Scam Alert! I was browsing craigslist the other day looking for a used car. There was a post that seemed too good to be true for a 2001 BMW for 4000 bucks.
I emailed the address listed in the post, email@example.com, requesting the mileage. I got this response:
I appreciate your fast response to my ad regarding the 2000 BMW 323i.
As you’ve seen from the pictures my BMW is in perfect condition. It has no rust or dents and it’s accident free. If you want to see the CarFax report I can provide it for you. Here is the VIN# WBAAM3348YFP83003. My asking price is $4000(negotiable). I’m only selling it so cheap because I need to sell it asap due to some personal problems. Mileage is 65,600. I serviced the BMW regularly and it’s in perfect condition.
Because I don’t have a lot of spare time I have appointed Vehicle Exchanges (www.vehicle-exchanges.com ) to handle the transaction for me. They will make the title transfer, arrange the money exchange and deliver the car to your location. At this time the BMW is at their office.
The transaction will be made only by using the terms stated above. If you are interested and you have the money available, please register an account with Vehicle Exchanges and get back to me with the e-mail address you used to register (registration it’s free and they won’t ask for sensitive personal details). As soon as I hear from you I will initiate the transaction and after that they will handle everything.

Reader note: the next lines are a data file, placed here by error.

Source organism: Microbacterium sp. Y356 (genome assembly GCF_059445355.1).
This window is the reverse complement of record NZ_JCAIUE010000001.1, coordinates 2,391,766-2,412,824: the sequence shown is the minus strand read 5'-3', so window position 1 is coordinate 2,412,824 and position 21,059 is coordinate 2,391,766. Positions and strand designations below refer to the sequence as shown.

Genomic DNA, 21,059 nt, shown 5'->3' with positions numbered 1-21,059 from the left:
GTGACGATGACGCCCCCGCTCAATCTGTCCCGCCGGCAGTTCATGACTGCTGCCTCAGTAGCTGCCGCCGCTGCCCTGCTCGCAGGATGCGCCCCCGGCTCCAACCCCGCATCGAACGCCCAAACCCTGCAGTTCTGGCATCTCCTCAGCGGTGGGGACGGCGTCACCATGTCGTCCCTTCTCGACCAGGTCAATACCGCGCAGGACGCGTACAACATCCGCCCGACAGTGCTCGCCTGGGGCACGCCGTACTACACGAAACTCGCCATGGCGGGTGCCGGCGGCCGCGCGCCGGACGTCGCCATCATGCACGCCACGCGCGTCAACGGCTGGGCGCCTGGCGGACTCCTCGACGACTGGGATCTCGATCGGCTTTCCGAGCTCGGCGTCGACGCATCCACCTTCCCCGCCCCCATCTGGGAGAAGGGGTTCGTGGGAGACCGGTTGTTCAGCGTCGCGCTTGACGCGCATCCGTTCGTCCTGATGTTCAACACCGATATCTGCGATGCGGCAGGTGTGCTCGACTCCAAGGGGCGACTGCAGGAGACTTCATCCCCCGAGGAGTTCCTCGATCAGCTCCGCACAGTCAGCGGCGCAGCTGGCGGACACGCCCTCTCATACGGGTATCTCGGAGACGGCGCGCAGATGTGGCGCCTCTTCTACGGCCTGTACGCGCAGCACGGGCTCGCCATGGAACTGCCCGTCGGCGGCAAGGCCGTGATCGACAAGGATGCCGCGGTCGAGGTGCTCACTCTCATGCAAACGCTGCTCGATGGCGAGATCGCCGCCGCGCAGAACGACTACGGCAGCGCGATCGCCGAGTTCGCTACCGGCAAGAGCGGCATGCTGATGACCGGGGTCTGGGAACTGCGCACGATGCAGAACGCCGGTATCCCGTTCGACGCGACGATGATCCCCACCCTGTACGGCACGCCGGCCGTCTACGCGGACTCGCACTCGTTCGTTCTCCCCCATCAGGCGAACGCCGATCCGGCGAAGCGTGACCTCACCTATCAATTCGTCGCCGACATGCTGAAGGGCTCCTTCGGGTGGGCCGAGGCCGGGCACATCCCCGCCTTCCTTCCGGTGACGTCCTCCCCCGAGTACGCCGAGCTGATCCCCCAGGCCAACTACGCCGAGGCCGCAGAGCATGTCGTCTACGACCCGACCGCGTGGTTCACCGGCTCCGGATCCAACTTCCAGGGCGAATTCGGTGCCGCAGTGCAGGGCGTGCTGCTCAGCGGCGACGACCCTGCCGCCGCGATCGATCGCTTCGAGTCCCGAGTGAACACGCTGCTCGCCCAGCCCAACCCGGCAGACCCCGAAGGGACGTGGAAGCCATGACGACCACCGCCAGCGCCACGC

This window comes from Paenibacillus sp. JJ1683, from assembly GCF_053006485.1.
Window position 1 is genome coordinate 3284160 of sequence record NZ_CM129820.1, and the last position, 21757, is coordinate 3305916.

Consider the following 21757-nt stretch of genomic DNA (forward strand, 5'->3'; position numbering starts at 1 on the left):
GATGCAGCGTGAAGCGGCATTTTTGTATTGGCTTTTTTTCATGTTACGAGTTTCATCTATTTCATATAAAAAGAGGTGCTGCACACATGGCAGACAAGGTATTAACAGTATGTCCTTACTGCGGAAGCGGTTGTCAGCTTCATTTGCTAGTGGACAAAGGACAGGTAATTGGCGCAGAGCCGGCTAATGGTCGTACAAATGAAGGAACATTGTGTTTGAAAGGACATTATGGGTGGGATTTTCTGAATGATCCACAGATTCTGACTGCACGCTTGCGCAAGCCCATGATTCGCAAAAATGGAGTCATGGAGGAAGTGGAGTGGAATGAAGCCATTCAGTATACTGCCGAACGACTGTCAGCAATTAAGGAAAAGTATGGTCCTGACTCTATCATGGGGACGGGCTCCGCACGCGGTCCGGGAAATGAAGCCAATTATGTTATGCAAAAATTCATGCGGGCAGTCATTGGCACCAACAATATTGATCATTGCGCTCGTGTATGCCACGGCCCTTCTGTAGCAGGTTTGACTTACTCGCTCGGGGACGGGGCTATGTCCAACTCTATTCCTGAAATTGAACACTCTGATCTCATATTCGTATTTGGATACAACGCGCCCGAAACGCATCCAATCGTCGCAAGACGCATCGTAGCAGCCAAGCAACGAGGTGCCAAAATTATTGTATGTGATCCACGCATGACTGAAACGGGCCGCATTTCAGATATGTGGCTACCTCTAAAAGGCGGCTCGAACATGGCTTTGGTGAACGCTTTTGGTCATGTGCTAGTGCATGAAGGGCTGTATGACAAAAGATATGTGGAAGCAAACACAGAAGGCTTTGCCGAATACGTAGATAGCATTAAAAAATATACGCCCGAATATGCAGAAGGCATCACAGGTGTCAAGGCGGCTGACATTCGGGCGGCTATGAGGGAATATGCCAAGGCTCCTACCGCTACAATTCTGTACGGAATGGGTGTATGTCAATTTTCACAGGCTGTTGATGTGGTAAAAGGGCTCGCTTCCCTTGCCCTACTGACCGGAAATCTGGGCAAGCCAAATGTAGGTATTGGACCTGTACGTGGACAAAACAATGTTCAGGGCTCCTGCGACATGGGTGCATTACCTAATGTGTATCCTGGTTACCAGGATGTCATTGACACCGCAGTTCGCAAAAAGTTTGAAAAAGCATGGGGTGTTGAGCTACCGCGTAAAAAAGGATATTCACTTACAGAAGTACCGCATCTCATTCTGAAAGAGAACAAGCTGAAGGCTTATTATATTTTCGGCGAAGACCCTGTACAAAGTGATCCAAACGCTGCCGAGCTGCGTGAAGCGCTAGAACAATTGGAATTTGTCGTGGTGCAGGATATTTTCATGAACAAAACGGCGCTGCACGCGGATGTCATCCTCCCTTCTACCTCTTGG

After we agree on the terms they will deliver the car to your house for a 5-day inspection period and if you like it, you can have it.
Now I know it is too good to be true. I followed the link to the escrow site he sent and although the site looked professional, something was still not right. It didn’t show up in any search engines, and after doing a whois on the domain, I was certain that this is a scam. The site was registered the same day the post was made on craigslist!
So, how the scam works: the unsuspecting victim agrees to sign up for an account at the Escrow site that the SCAMMER OWNS, and then enters their credit card or bank account information. This information is sent to the scammer, and the victim never sees the car that was promised to be delivered.
Be careful of scams like this. If you’re buying something from craigslist, do it in person. Also, remember that even if a site looks professional, it still may be a scam!